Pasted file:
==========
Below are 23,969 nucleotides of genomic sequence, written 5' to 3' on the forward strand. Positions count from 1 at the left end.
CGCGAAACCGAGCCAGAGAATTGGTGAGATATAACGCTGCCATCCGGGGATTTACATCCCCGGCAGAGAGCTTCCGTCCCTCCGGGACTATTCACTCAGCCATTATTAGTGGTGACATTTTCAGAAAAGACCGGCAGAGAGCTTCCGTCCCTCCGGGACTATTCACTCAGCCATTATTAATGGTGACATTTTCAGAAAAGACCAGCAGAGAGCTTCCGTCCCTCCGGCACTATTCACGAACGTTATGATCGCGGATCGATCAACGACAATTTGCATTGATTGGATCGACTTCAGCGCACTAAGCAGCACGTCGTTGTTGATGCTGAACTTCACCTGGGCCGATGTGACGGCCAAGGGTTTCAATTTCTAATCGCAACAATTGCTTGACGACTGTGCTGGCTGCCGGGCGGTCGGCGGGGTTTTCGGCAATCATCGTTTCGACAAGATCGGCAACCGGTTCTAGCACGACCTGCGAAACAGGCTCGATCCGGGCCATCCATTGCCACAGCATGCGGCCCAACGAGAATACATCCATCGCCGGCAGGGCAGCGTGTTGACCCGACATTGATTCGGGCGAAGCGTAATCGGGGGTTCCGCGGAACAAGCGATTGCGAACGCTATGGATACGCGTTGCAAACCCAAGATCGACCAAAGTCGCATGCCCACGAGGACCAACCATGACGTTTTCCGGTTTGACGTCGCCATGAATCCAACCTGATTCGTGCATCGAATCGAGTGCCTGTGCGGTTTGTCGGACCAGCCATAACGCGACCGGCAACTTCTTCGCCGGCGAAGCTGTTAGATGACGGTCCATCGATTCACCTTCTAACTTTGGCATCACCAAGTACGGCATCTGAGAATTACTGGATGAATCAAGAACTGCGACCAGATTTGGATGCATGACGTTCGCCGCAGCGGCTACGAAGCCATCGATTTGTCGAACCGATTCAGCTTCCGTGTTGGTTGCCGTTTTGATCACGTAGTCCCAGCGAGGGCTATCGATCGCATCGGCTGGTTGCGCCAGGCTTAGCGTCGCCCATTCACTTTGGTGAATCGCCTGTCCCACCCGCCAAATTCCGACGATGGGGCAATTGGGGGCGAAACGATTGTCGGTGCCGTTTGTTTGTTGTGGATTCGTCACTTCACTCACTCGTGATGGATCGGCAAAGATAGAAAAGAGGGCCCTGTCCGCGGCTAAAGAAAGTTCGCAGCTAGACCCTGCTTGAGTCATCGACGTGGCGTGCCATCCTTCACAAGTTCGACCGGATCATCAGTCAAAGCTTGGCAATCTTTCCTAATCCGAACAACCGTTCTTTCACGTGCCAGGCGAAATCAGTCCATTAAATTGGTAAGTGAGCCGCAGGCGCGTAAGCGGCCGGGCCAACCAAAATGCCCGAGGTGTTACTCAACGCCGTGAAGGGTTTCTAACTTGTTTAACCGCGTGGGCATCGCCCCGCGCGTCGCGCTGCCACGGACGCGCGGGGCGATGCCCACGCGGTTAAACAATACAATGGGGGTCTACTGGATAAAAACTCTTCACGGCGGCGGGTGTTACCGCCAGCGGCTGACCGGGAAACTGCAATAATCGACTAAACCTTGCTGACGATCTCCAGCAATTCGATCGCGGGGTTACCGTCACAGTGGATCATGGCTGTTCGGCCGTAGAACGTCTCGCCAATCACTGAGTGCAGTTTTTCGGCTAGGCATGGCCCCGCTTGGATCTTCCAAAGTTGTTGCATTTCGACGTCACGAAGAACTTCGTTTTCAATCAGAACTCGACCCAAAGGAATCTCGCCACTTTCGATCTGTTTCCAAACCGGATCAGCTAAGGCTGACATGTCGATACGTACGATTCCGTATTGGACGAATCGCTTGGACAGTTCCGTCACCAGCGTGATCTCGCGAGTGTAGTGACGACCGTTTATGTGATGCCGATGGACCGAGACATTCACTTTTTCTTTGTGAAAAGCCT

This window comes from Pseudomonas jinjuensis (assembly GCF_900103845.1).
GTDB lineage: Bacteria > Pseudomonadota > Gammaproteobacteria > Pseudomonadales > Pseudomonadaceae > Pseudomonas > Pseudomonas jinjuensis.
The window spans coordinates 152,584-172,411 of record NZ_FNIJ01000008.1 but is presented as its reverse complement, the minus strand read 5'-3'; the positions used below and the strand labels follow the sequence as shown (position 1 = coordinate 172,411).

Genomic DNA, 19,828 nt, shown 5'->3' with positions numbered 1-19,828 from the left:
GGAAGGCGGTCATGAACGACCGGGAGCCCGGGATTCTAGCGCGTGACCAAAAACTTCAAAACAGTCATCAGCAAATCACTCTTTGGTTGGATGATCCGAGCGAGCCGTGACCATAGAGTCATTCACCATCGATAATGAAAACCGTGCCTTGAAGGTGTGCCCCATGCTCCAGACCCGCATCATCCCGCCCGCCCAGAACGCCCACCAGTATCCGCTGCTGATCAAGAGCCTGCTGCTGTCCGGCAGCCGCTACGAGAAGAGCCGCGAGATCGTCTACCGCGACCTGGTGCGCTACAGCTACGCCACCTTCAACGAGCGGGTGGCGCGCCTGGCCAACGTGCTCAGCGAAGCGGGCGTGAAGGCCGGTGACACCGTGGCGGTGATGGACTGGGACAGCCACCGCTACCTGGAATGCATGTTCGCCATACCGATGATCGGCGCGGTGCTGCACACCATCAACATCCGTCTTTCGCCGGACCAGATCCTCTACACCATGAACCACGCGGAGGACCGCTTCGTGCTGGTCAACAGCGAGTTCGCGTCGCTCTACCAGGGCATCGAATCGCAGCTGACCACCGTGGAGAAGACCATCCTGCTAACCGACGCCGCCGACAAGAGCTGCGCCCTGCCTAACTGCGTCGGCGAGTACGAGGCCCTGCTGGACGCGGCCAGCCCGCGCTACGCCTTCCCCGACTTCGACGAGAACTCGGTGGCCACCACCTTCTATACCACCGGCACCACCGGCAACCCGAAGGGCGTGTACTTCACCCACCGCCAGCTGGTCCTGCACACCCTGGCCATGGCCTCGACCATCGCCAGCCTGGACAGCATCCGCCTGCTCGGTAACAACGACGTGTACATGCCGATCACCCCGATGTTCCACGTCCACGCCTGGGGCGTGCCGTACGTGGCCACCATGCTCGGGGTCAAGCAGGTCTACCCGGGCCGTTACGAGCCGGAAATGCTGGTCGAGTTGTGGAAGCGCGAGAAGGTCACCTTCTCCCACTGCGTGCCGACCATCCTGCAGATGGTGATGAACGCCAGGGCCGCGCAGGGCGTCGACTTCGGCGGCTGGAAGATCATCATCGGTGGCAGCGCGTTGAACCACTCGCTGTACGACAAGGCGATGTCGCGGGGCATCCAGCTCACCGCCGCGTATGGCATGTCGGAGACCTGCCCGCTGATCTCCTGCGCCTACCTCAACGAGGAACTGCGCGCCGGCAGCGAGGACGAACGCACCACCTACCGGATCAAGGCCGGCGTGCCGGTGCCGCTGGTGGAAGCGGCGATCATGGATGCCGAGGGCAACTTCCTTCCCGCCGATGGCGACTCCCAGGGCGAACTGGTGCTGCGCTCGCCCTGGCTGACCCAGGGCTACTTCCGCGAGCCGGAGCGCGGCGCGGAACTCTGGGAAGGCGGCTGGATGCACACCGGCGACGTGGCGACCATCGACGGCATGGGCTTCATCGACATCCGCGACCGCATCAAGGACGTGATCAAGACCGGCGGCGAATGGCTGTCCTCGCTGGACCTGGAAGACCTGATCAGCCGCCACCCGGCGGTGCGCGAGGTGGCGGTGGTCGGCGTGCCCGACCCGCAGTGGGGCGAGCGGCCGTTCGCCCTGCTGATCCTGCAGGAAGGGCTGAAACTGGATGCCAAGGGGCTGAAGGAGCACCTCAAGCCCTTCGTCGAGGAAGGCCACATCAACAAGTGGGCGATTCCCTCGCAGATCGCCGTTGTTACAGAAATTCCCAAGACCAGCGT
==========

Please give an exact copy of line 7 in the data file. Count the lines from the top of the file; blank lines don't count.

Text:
GGAAGGCGGTCATGAACGACCGGGAGCCCGGGATTCTAGCGCGTGACCAAAAACTTCAAAACAGTCATCAGCAAATCACTCTTTGGTTGGATGATCCGAGCGAGCCGTGACCATAGAGTCATTCACCATCGATAATGAAAACCGTGCCTTGAAGGTGTGCCCCATGCTCCAGACCCGCATCATCCCGCCCGCCCAGAACGCCCACCAGTATCCGCTGCTGATCAAGAGCCTGCTGCTGTCCGGCAGCCGCTACGAGAAGAGCCGCGAGATCGTCTACCGCGACCTGGTGCGCTACAGCTACGCCACCTTCAACGAGCGGGTGGCGCGCCTGGCCAACGTGCTCAGCGAAGCGGGCGTGAAGGCCGGTGACACCGTGGCGGTGATGGACTGGGACAGCCACCGCTACCTGGAATGCATGTTCGCCATACCGATGATCGGCGCGGTGCTGCACACCATCAACATCCGTCTTTCGCCGGACCAGATCCTCTACACCATGAACCACGCGGAGGACCGCTTCGTGCTGGTCAACAGCGAGTTCGCGTCGCTCTACCAGGGCATCGAATCGCAGCTGACCACCGTGGAGAAGACCATCCTGCTAACCGACGCCGCCGACAAGAGCTGCGCCCTGCCTAACTGCGTCGGCGAGTACGAGGCCCTGCTGGACGCGGCCAGCCCGCGCTACGCCTTCCCCGACTTCGACGAGAACTCGGTGGCCACCACCTTCTATACCACCGGCACCACCGGCAACCCGAAGGGCGTGTACTTCACCCACCGCCAGCTGGTCCTGCACACCCTGGCCATGGCCTCGACCATCGCCAGCCTGGACAGCATCCGCCTGCTCGGTAACAACGACGTGTACATGCCGATCACCCCGATGTTCCACGTCCACGCCTGGGGCGTGCCGTACGTGGCCACCATGCTCGGGGTCAAGCAGGTCTACCCGGGCCGTTACGAGCCGGAAATGCTGGTCGAGTTGTGGAAGCGCGAGAAGGTCACCTTCTCCCACTGCGTGCCGACCATCCTGCAGATGGTGATGAACGCCAGGGCCGCGCAGGGCGTCGACTTCGGCGGCTGGAAGATCATCATCGGTGGCAGCGCGTTGAACCACTCGCTGTACGACAAGGCGATGTCGCGGGGCATCCAGCTCACCGCCGCGTATGGCATGTCGGAGACCTGCCCGCTGATCTCCTGCGCCTACCTCAACGAGGAACTGCGCGCCGGCAGCGAGGACGAACGCACCACCTACCGGATCAAGGCCGGCGTGCCGGTGCCGCTGGTGGAAGCGGCGATCATGGATGCCGAGGGCAACTTCCTTCCCGCCGATGGCGACTCCCAGGGCGAACTGGTGCTGCGCTCGCCCTGGCTGACCCAGGGCTACTTCCGCGAGCCGGAGCGCGGCGCGGAACTCTGGGAAGGCGGCTGGATGCACACCGGCGACGTGGCGACCATCGACGGCATGGGCTTCATCGACATCCGCGACCGCATCAAGGACGTGATCAAGACCGGCGGCGAATGGCTGTCCTCGCTGGACCTGGAAGACCTGATCAGCCGCCACCCGGCGGTGCGCGAGGTGGCGGTGGTCGGCGTGCCCGACCCGCAGTGGGGCGAGCGGCCGTTCGCCCTGCTGATCCTGCAGGAAGGGCTGAAACTGGATGCCAAGGGGCTGAAGGAGCACCTCAAGCCCTTCGTCGAGGAAGGCCACATCAACAAGTGGGCGATTCCCTCGCAGATCGCCGTTGTTACAGAAATTCCCAAGACCAGCGT